Sioux-Preme Packing at Sioux Center, IA, is a small packing/processing facility that doesn't have to implement a HACCP program in the plant until January 2000, when all meat and poultry plants must be in compliance.

Company official Gary Malenke has two big concerns regarding pork quality assurance. The first is the need for education to ensure that if producers and packers do their job, that it will be carried through the food chain until the consumer makes a purchase.

According to the American Meat Institute (AMI), thousands of meat and poultry plant workers have been trained to use HACCP plans to produce safer products. But tens of thousands of other food industry employees are also being trained how to use HACCP, from workers in the supermarket to foodservice and restaurants. Consumers are also getting better education through the new federally sponsored "Fight Bac!" public health education campaign which teaches consumers to clean, chill, cook and store foods properly.

But, Malenke and other packers wonder about the ability to monitor and follow through on PQA program standards.

PQA Program Status PQA program coordinator Sundberg is keenly aware of Malenke's concern about monitoring, and believes that most producers who participate keep up with the key elements of the program.

As of early February, there were 21,200 certified, Level III PQA producers, who are responsible for the "vast majority" of pigs produced in the United States, says Sundberg.

Hormel's recent announcement has given a big boost to the producer numbers in the PQA program, he explains. There have been more than 2,000 requests for PQA materials in just the last few weeks.

The sudden windfall for requests comes because there are still a number of producers who aren't familiar with the PQA program, says Sundberg.

While the PQA program still focuses on proper use and withdrawal of animal drugs, Sundberg reminds producers of a few changes announced last summer. "We added an explanation of what HACCP is and how the producer can satisfy packer requirements within the context of the HACCP program in their role as a supplier." And, in addition to the drug handling and residue avoidance information in the new food safety section, new material is provided on herd health plans, animal welfare and continuing education.

"Perhaps packers may not be directly concerned if you have a herd health program, but it does affect how and if you use drugs on your farm and absolutely plays a role in the whole industry's pre-harvest food safety program," he says.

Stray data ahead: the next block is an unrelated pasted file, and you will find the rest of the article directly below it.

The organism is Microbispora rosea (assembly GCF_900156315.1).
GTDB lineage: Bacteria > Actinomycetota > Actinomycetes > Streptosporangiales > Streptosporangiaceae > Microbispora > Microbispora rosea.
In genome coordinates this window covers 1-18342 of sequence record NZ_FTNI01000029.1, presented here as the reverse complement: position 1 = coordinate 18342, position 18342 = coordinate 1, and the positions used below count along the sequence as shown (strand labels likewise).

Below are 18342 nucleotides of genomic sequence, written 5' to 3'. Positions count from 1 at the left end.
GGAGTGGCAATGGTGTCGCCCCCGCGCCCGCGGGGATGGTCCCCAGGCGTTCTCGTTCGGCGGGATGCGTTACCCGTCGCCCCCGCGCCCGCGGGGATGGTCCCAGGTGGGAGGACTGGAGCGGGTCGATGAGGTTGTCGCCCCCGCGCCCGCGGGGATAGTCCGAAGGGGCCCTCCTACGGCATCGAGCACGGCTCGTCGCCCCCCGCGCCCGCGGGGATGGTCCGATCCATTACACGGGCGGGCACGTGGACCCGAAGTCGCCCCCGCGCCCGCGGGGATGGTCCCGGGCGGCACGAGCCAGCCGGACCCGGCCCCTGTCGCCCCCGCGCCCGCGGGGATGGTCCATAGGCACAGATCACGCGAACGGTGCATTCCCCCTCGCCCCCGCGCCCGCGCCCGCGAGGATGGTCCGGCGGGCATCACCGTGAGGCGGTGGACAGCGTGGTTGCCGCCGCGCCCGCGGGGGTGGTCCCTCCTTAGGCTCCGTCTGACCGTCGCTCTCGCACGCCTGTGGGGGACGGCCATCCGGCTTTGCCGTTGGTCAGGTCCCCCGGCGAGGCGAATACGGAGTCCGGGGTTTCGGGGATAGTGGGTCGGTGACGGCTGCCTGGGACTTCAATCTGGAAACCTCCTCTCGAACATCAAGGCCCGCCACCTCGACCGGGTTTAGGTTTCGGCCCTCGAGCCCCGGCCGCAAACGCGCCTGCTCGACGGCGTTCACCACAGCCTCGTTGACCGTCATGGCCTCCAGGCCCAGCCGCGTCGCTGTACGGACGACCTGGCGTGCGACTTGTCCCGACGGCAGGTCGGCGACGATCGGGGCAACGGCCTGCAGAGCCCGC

Sundberg is currently reviewing an eight-state survey of producer attitudes about recent PQA program changes.

What comes after PQA Level III has not been decided, he says. NPPC is considering a professional pork producer or similar classification which could incorporate other assurance programs such as the environmental assurance program.

PQA Level III Standard But for now, PQA Level III is the gold standard. To Worthington, MN, pork producer Linden Olson, the industry must expect the quality of its product to be just as good as what producers would demand of any other product they may buy in the store.

"The days of generic pork are probably limited if for no other reason than because we as consumers demand assurances about what we are eating that we have not demanded in the past. It is very hard to do that without some sort of program controls in place all along the pork chain," relates Olson.

Therefore, the product standard soon becomes PQA Level III pork, he predicts. Instead of a premium, producers may be looking at discounts for not achieving that standard, he says.

Hormel's Bjornson emphasizes they do not anticipate paying premiums for production practices producers are supposed to be following anyway.

The U.S. Department of Agriculture is proposing a record $573 million in "user fees" to pay for meat and poultry inspection.

The American Meat Institute (AMI), representing the nation's meat and poultry slaughter and processing plants, strongly opposes the proposal in USDA's fiscal year 1999 budget.

"The $573 million budget request for user fees is the largest ever," says AMI President J. Patrick Boyle. "And I can say with certainty it will be the most vigorously opposed."

The user fee proposal is opposed by industry, producer, consumer and labor groups alike.

Every attempt to impose user fees has failed, including last year's attempt to collect $390 million in fees.

Agriculture Secretary Dan Glickman defends the user fees proposal as necessary to doing a solid job of inspecting people's food, particularly with the new HACCP (Hazard Analysis and Critical Control Points) system.

Glickman also cites a reduction in his budget from $63 billion in 1993 to $54.3 billion for FY '99, including a 2% cut in the number of food inspectors. There are about 7,500 inspectors working in 6,400 plants around the country.

As it stands, taxpayers pay the cost of inspection unless an inspector works overtime.

Under USDA's plan, processors would pay the full cost through a fee based on production volume. Glickman said the plan would cost consumers about a penney a pound if processors decide to pass the costs along.

The National Pork Producers Council (NPPC) has just released a PQA/HACCP video which explains the HACCP (Hazard Analysis and Critical Control Points) management system and how it affects the packing industry. It also explains how HACCP will affect the producers who are supplying the packing industry with product.

The video outlines the 10 Good Production Practices in the PQA (Pork Quality Assurance) program, which is a HACCP-like program for pork producers, explains Paul Sundberg, DVM, NPPC's director of Veterinary Issues.

The 20-minute PQA/HACCP video is available through the NPPC at a cost of $15. For additional information about the PQA program or to order the video, call the NPPC at 515/223-2600 or fax at 515/223-2646.